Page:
Iraqi protestors denounce 'hostile behaviour' of Iran-backed militias
By Faris al-Omran
The hostile behaviour of Iran-backed militias towards protestors in Iraq has been met with public resentment, especially in the southern provinces.
Protestors who spoke with Diyaruna said that Iran's "agents" in Iraq are using excessive violence to suppress the protests as they consider them an "existential threat" to the Iranian regime and its proxy militias.
"Our protests are peaceful and we respect the law," said Hassan, a protestor from Karbala province who preferred not to give his full name.
"The security forces are protecting us and we are co-operating with each other," he told Diyaruna.
However, "the militiamen are being oppressive. They are killing and persecuting us, and unlawfully detaining us because they know that we are out protesting against their dominance", he said.
"We no longer want them to control our fate."
Threat to IRGC existence
Salam, another protestor from Diwaniyah city in Qadisiya province, said Iran's "agents" consider the protests a threat to their very existence and to the influence of Iran's Islamic Revolutionary Guard Corps (IRGC) in Iraq.
"This is why they are confronting us with violence and brutality in an attempt to scare us and prevent us from continuing to protest against them," he said.
The protests mirror a growing Iraqi resentment towards Iran-backed militias, Salam said.
"These groups have taken our resources and are being used by the Iranian regime to drag our country into crises and regional problems," he added.
Iraq is a sovereign country and the protestors reject any foreign interference that "dictates their future, as they alone should have that right", he said.
Political analyst and former Iraqi MP Taha al-Lahibi said the protests came as a reaction to deteriorating economic conditions, widespread corruption, poor public services and the absence of radical solutions to unemployment.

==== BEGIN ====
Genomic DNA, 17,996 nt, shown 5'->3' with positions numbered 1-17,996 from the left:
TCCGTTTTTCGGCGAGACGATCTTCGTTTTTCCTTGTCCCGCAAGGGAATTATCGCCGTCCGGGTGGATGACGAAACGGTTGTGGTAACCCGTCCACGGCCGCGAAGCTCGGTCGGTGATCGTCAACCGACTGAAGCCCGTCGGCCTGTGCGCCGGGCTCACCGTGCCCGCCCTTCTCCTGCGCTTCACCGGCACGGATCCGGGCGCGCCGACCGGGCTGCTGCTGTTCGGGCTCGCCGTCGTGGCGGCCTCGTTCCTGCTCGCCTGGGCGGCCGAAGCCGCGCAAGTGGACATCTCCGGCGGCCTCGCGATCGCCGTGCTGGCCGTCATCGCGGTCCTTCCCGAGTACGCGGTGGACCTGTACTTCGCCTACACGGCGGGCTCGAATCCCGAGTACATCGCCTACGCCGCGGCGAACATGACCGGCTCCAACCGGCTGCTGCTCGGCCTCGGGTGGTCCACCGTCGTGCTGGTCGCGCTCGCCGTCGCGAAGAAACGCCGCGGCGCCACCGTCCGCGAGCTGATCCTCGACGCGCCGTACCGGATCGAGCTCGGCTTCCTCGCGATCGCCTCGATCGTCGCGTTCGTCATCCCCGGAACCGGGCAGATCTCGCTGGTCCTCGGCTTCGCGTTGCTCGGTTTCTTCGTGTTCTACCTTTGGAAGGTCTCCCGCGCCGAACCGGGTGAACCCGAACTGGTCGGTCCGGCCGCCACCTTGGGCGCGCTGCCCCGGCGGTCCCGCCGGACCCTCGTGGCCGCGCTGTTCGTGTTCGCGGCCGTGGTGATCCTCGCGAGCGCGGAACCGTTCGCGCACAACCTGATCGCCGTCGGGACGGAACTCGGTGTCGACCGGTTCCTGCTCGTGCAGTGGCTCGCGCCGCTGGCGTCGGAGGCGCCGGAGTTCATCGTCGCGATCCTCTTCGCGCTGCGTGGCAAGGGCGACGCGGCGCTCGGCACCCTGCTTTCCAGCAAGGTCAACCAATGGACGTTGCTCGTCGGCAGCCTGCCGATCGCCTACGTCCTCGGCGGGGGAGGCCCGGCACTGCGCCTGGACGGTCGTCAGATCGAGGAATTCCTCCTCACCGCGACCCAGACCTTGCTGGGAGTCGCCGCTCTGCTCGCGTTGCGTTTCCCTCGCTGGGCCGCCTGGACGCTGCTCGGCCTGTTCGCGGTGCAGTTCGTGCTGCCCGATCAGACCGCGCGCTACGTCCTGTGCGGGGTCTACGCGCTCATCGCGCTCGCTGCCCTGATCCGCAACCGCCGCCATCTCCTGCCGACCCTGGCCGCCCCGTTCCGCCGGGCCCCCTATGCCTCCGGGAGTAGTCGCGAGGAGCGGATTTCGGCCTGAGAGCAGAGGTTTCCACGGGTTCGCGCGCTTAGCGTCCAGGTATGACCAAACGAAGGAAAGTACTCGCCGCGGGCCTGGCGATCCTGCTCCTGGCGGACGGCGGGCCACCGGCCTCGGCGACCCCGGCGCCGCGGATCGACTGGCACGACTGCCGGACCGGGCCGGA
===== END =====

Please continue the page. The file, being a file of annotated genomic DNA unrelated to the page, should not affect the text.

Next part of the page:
"Militias whose loyalty lies with Iran have been directly responsible for manufacturing these crises and thwarting efforts to resolve them because they want to drown the country in a constant state of unrest and prevent it from benefiting from its resources," he said.
This is all being done "in the service of Iran's interests", he told Diyaruna.
These militias "have not benefited Iraq as they have only been working to enrich themselves at the expense of the Iraqi people and their economy", he added.
They have sought to turn the country into "an arena for Iranian influence that serves their agenda in creating an unstable environment in Iraq and the region".
Unified calls for change
All segments of Iraqi society have taken part in the protests, al-Lahibi said. "Youth, women and even children have raised patriotic slogans that demand a stable country that is independent of Iran and the grip of its militias".
"What is commendable is the solidarity among protestors and between them and the army and police, which reflects adherence to the law and their support of the legitimacy of the state," he said.
"The deep state that Iran [the IRGC] is trying to create using militias is falling apart as a result of public rejection," said political analyst Ahmed Shawqi.
The current protests -- which are not influenced by any component, ethnicity, party or symbol -- are only loyal to Iraq and have revealed the wide schism between the Iraqi people and the militias, he told Diyaruna.
Iraqis are now focused on getting rid of the "deep state" and reviving their homeland that has been hijacked by Iran-backed militias, he said.
They want to rebuild "a bright new future for their country that is safe and prosperous, where no outlaws can survive", he said.
The Iranian regime will not last long when confronted with popular demands for freedom and peace, he said.